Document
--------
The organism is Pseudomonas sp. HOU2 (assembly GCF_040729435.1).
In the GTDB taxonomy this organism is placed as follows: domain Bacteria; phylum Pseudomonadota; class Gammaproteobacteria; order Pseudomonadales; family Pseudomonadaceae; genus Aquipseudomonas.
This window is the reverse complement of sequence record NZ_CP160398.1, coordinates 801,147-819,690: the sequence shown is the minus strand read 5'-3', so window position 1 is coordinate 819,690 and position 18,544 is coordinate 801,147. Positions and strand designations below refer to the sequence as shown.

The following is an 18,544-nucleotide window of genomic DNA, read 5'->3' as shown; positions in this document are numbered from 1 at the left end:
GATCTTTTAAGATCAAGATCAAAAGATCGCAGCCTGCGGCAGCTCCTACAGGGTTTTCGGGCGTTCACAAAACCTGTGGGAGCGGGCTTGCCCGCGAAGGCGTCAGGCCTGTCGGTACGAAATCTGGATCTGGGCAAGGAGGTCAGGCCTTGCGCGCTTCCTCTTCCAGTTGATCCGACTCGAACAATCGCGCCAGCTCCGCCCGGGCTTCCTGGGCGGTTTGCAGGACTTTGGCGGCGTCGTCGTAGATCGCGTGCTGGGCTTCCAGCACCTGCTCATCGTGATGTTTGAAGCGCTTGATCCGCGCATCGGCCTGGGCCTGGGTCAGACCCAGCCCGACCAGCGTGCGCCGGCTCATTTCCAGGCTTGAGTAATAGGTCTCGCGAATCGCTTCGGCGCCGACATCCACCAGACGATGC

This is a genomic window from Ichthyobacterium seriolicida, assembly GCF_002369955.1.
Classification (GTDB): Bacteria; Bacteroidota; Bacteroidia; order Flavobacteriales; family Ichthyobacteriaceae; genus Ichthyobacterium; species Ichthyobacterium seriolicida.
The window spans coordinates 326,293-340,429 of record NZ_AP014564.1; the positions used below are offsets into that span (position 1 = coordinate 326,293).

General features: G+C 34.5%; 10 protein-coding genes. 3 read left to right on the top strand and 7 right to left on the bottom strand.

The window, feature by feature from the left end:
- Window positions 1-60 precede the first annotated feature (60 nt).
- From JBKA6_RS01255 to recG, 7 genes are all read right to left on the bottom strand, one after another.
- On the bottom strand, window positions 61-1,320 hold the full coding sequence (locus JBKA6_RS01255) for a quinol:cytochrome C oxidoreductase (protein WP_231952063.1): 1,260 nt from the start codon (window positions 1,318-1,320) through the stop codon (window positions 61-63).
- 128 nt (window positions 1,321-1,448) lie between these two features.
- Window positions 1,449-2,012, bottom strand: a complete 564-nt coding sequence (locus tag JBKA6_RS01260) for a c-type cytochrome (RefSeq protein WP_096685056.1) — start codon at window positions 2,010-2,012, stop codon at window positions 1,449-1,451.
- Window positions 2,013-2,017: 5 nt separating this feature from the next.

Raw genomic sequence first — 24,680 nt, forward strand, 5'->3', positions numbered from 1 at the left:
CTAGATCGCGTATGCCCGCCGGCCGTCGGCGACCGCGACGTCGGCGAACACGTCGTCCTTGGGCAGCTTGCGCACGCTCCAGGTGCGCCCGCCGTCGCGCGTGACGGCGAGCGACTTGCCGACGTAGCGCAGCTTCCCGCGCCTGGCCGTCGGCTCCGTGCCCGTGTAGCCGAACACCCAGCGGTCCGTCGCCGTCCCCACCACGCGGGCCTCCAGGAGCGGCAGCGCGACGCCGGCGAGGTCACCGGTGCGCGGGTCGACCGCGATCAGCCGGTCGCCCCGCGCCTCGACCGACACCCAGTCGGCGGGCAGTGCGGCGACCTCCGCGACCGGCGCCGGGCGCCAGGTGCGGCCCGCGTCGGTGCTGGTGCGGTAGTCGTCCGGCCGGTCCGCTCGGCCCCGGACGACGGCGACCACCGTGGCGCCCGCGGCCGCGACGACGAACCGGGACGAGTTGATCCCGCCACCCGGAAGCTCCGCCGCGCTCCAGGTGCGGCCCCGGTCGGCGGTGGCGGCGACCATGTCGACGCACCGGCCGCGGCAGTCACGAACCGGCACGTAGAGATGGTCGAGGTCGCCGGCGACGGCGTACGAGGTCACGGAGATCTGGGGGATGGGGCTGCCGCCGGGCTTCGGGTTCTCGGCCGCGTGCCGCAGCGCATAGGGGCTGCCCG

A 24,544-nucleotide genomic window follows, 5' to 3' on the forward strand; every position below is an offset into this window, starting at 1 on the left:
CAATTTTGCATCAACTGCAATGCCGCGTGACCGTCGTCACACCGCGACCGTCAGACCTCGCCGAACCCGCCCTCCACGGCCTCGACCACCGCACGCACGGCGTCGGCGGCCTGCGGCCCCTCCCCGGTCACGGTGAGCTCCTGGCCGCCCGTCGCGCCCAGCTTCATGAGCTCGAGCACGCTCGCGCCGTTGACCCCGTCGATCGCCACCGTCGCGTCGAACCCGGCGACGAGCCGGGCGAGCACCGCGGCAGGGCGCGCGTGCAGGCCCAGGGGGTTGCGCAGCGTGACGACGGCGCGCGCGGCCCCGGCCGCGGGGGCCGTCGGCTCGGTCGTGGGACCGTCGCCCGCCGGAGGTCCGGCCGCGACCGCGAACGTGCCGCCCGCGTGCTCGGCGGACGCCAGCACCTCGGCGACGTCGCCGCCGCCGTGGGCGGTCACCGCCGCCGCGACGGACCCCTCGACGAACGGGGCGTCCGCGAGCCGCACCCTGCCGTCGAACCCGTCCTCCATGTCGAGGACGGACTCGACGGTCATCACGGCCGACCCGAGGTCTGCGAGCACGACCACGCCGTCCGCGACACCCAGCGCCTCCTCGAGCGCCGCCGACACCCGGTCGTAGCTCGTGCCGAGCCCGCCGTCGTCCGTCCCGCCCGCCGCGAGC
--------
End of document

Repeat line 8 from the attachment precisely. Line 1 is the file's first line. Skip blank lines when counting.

The window spans coordinates 326,293-340,429 of record NZ_AP014564.1; the positions used below are offsets into that span (position 1 = coordinate 326,293).